Fakfak’s Hidden Potentials

Landing into Fakfak

Upon hearing West Papua province mentioned in relevance to tourism, the first thing coming to most people’s mind is Raja Ampat. The regency that’s known for its underwater heaven and is the dream destination of tourists from all over the world. But West Papua province has many other charms beside Raja Ampat, one of them being Fakfak Regency.

Fakfak itself is a small town on the south coast of West Papua province. The topography which consists of hills, a cape and the sea results in an impressive landscape. Ascending and descending through the steep heels, we’ll be treated with a hill top view of the town. Then cliffs and lushes trees on the leftside of the road, while the view of the cape and sea is served on the right side. These variety of gorgeous scenery made us reluctant to spend the trip in the car by sleeping, eventhough it was hard to keep the eyelids open with the wind blowing softly trying to put us to sleep. A shame to miss such fabulous panorama.

Not far from town, about 30 minutes by car, lies the Madedred Waterfall. This waterfall can be reached by 2 hours trekking from Sakartemin River upstream. Unfortunately we didn’t had the chance to do the trekking due to time limitations. So we just enjoyed the upstream scenery of the river and talked with the local villagers about “kole-kole”, a local term of their traditional wooden boat.

Heading a bit towards south, we’ll find Pasir Putih Beach (White Sand Beach). This beach is a tourist beach usually packed by visitors on weekends. Eventhough there’s no retribution fee for entering, the locals diligently cleanup the beach before the weekends. On an usual day, we can find the local kids playing cheerfully after school hours. Riding their bikes, turning upside down on sand, rowing a small kole-kole, or swimming in the sea.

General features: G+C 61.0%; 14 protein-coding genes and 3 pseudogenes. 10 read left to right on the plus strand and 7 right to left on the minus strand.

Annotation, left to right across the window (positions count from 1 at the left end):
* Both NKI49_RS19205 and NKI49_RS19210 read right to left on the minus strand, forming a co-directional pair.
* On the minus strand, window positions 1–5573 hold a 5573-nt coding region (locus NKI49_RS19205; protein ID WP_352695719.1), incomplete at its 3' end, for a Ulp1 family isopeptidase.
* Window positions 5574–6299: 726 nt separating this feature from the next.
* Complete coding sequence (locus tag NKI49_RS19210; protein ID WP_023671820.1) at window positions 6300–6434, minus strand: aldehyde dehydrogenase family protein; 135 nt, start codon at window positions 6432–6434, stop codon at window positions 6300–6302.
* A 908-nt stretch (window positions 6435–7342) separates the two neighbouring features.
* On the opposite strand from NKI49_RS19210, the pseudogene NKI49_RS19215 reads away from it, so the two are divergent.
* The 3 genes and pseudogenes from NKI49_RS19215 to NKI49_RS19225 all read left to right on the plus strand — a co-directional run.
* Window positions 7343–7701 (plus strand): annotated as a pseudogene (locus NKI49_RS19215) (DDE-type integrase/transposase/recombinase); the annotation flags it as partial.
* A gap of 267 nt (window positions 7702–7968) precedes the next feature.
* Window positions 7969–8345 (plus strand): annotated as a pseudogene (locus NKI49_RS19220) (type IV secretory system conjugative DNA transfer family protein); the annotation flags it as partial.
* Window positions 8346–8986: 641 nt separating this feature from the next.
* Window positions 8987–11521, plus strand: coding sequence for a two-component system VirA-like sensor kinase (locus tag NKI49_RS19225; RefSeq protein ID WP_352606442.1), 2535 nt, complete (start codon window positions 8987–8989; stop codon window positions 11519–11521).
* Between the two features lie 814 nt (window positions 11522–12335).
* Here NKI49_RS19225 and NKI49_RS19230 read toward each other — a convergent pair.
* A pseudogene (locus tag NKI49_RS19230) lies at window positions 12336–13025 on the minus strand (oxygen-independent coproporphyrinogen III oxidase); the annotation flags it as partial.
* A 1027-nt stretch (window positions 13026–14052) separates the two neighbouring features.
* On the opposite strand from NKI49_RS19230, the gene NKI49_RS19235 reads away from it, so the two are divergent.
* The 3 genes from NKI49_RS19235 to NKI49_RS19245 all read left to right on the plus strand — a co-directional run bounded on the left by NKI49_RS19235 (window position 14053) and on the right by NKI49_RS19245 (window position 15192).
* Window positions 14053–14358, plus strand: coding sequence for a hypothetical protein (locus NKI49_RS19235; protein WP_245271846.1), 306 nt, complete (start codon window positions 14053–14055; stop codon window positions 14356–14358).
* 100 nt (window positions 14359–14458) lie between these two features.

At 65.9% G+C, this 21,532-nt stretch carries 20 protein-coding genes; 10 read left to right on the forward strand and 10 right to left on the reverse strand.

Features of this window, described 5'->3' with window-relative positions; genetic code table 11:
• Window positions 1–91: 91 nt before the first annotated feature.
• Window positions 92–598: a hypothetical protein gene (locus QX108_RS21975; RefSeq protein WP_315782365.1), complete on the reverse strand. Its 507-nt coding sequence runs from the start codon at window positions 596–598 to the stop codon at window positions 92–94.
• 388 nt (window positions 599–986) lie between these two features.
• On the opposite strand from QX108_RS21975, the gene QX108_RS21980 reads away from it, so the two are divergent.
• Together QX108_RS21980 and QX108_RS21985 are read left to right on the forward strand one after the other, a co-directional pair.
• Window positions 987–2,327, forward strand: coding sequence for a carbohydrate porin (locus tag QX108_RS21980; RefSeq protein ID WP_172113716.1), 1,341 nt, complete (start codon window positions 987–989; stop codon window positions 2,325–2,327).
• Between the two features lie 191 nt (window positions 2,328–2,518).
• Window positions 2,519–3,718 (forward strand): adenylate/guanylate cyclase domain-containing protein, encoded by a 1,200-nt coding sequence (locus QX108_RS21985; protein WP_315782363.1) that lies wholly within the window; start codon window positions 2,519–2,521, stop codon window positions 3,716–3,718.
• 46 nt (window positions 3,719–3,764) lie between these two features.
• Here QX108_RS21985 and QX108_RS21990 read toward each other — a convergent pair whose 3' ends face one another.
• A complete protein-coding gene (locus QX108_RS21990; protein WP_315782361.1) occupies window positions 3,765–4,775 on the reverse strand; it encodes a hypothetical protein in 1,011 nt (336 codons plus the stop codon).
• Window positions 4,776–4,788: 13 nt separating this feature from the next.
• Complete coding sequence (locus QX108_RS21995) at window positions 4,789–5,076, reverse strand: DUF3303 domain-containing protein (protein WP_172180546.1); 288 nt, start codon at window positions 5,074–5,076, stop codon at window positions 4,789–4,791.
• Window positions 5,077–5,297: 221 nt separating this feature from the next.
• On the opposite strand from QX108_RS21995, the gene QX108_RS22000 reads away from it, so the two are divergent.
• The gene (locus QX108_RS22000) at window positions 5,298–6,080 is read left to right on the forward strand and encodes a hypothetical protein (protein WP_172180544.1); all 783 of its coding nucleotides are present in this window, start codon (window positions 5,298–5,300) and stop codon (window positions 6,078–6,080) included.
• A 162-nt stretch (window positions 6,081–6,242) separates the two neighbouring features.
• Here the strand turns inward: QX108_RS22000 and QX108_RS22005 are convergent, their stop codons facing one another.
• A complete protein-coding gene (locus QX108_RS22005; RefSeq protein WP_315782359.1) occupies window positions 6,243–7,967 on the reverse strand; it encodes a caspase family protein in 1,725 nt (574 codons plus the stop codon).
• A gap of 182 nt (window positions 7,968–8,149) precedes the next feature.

Kids at Pasir Putih Beach

A little further down, around 2 hours from Fakfak, we’ll arrive in Kokas District. Going to this area, we’ll pass the small Kayuni Waterfall which we can snap our camera at from the road bridge. Kayuni River is utilized by the local community to meet their drinking water needs.

Kayuni Bridge

Kayuni Waterfall

Once you arrive in Kokas town, we’ll pass by a cave on the left side of the road and a cannonball monument near the dock. Both are remnants of Japanese soldiers from World War II when Kokas was one of their headquarters around the year 1942-1945. The cave is a split tunnel and at the time it was used as shelter. Now that cave, aside from a tourism object, is also often used by cows as shelter to cool off from the sun and hot air outside, hahaha.

Getting on the longboat from Kokas dock, we’ll arrive at Patimburak Village in 20 minutes. In this village lies the Masjid Wertuar (Wertuar Mosque) standing since 1870, said to be the oldest mosque in Papua. The architecture of the structure,  which is a blend of mosque and church, seems as though symbolizing the philosophy of religious harmony in that village. Masjid Wertuar is still used as a place of prayer up to this moment. Entering the mosque, a cool air can be felt eventhough the sun is scorching outside.

Patimburak Old Mosque

About 30 minutes more with the longboat, we’ll pass by clusters of rock islands covered by light-green trees. The greenish blue water below us looks crystal, the blue sky above us decorated by chunks of white clouds. One of the popular sites in this area is the finding of hand prints and motifs such as the sun, fish, and other symbols. The hand prints and motifs were red as blood and were located on the cliffs of the rock islands, which are suspected to come from prehistoric ages. Similar hand prints were also found on the rocky cliffs of Raja Ampat and Kaimana in West Papua.

Clusters of Rock Islands

Prehistoric Hand Paintings

Red Hand Prints on Kokas Rock Cliffs

One of the many little islands in Kokas

A gift from local fishermen

In addition to above destinations, Fakfak has numerous beaches and islands intriguing to be explored further. There are a number of waterfalls, including one that falls down to the sea. Alas to this day that waterfall can only be accessed by air or by a boat from a distance. Fakfak’s underwater is also exciting to explore. On Conservation International’s expedition on April to May 2006, they found more than 50 new species around Cenderawasih, Kaimana, and Fakfak Bay. It just might be that Fakfak’s underwater life and charm is just as magical as Raja Ampat.

Fak-Fak, 13 October 2010.

Ubadari River

Bathing at Ubadari

[Translated from my post in Bahasa Indonesia, Sejuta Potensi Fakfak]

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